Peace Day Centenary 2019
History of event.
Though November 1918 had marked the end of fighting on the Western Front, negotiations were to continue at the Paris Peace Conference until 1920, with the ‘high and tremendous task of settling the peace terms’ The Treaty of Versailles was not signed until June 1919
Once negotiations were nearing their end and ‘proper peace’ was within sight, a Peace Committee was set up and chaired by the Foreign Secretary, Lord Curzon, with the intention of deciding how Britain would mark the end of the war and do justice to the widespread feelings of jubilation.
The committee initially met on 9 May 1919. Its members at first considered a 4-day August celebration, including a river pageant. But this was simplified and reduced to a single day on 19 July, under the perhaps more reserved direction of David Lloyd George, Prime Minister.
Though the prevailing mood was in the main triumphant, the proposal of a day of celebration and victory parade attracted some criticism from those who felt that the money would be better spent supporting returning servicemen who faced physical and mental injuries, and who needed work and a place to live. The Unemployment Insurance Act of 1920 attempted to address this by raising the amount of contributions given and the number of workers who could claim.
On the morning of the 19th, July 1919 thousands gathered in London, having arrived overnight. It was a spectacle never seen before, with nearly 15,000 troops taking part in the victory parade, led by Allied commanders Pershing (head of the US Expeditionary Force), Foch (Allied supreme commander) and Haig (British commander in chief), who saluted fallen comrades. Bands played, and the central parks of London hosted performances and entertainment for the crowds.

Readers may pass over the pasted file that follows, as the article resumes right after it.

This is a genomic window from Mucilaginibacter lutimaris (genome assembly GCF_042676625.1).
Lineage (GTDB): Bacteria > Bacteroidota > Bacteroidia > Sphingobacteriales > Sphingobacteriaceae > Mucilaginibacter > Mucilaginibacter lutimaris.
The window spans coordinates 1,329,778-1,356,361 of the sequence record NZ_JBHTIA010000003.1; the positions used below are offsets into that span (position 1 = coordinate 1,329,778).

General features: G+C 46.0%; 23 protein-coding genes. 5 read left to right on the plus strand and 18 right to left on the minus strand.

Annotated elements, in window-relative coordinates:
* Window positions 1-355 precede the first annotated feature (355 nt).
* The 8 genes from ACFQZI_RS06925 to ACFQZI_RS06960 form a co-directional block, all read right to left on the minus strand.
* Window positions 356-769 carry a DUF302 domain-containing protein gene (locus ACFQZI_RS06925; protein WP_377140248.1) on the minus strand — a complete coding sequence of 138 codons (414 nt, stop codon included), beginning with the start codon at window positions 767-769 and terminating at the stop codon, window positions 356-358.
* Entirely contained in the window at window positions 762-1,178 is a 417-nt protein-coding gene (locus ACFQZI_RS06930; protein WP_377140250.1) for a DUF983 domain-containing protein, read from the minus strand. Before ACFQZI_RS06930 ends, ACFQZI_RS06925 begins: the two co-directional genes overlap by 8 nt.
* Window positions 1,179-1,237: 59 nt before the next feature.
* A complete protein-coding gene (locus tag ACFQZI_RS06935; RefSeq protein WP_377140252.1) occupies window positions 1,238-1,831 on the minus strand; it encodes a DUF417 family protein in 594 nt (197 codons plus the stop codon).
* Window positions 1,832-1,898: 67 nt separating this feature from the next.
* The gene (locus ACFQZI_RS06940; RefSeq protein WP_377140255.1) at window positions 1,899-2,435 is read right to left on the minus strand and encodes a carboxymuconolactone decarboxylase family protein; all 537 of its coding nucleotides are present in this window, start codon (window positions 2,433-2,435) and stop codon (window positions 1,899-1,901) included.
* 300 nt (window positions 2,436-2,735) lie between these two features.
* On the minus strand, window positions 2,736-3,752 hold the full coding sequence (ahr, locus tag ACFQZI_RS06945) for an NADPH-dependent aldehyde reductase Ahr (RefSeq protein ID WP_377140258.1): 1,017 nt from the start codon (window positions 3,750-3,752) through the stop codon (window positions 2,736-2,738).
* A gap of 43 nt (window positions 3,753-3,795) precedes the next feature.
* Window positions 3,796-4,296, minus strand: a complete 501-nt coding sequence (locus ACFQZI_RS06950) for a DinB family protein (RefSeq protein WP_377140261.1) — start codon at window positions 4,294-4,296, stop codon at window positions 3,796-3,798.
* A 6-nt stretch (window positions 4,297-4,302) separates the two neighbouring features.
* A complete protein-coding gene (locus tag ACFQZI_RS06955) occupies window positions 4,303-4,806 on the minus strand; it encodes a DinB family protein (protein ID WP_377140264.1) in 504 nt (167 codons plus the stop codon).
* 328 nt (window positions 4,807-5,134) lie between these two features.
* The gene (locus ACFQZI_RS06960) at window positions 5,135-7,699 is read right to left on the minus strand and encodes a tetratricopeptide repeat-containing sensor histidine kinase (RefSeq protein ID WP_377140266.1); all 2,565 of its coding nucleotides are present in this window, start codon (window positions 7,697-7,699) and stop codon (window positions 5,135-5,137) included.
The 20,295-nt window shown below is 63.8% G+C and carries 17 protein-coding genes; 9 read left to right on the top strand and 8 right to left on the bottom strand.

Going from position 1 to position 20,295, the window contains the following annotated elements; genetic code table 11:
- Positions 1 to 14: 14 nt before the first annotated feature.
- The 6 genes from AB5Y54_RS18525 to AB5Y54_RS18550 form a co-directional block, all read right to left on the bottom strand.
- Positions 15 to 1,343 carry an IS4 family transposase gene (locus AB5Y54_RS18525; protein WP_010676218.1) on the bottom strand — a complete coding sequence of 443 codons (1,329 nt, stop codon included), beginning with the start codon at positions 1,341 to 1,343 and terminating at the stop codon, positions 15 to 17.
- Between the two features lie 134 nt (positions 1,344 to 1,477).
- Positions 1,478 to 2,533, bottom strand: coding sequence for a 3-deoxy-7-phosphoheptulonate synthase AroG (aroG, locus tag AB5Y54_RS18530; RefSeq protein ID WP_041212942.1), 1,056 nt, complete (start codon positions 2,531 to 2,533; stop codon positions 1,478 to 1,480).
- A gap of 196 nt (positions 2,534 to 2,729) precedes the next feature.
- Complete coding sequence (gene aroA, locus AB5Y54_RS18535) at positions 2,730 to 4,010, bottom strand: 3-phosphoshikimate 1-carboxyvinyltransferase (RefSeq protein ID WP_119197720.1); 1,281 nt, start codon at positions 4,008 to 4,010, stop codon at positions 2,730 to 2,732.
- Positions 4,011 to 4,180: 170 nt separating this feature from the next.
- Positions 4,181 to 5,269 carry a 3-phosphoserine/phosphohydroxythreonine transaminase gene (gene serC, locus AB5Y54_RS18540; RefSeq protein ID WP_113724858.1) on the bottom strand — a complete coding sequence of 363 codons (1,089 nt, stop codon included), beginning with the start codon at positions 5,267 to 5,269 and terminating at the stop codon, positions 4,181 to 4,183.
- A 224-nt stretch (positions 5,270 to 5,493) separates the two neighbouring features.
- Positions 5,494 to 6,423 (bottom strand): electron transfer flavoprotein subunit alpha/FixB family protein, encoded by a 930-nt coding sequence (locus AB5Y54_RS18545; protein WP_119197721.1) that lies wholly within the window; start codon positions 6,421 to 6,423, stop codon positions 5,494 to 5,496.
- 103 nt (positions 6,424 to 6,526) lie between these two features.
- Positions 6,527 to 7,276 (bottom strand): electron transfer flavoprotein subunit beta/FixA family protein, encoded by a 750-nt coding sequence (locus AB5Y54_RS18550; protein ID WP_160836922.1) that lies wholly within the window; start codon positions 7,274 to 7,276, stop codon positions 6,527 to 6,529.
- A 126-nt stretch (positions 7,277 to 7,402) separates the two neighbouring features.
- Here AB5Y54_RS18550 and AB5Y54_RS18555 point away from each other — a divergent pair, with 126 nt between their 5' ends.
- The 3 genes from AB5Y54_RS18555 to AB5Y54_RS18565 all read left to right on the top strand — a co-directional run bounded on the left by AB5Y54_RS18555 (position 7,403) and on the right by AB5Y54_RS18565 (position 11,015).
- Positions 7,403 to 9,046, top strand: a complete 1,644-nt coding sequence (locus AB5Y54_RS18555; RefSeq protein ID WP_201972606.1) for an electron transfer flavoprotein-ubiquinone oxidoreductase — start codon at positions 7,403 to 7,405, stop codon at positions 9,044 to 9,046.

That morning, King George V issued a message: 'To these, the sick and wounded who cannot take part in the festival of victory, I send out greetings and bid them good cheer, assuring them that the wounds and scars so honourable in themselves, inspire in the hearts of their fellow countrymen the warmest feelings of gratitude and respect.'
A monument to those killed and wounded was unveiled in Whitehall, to mark the end point of the victory parade, soon to be decorated with flower wreaths. Architect Sir Edwin Lutyens was commissioned by Lloyd George at the start of the month to design the monument, and had just 2 weeks to create a piece befitting of the memory of the fallen. Though it was a temporary wood and plaster construction, another made from Portland stone was to replace it in 1920, which still stands today.
Though the main spectacle was in London, other celebrations organised by local authorities and communities took place in cities, towns and villages across the country including East Dereham and the surrounding villages.
We hope you will enjoy the day as much as the people of Dereham 100 years ago did.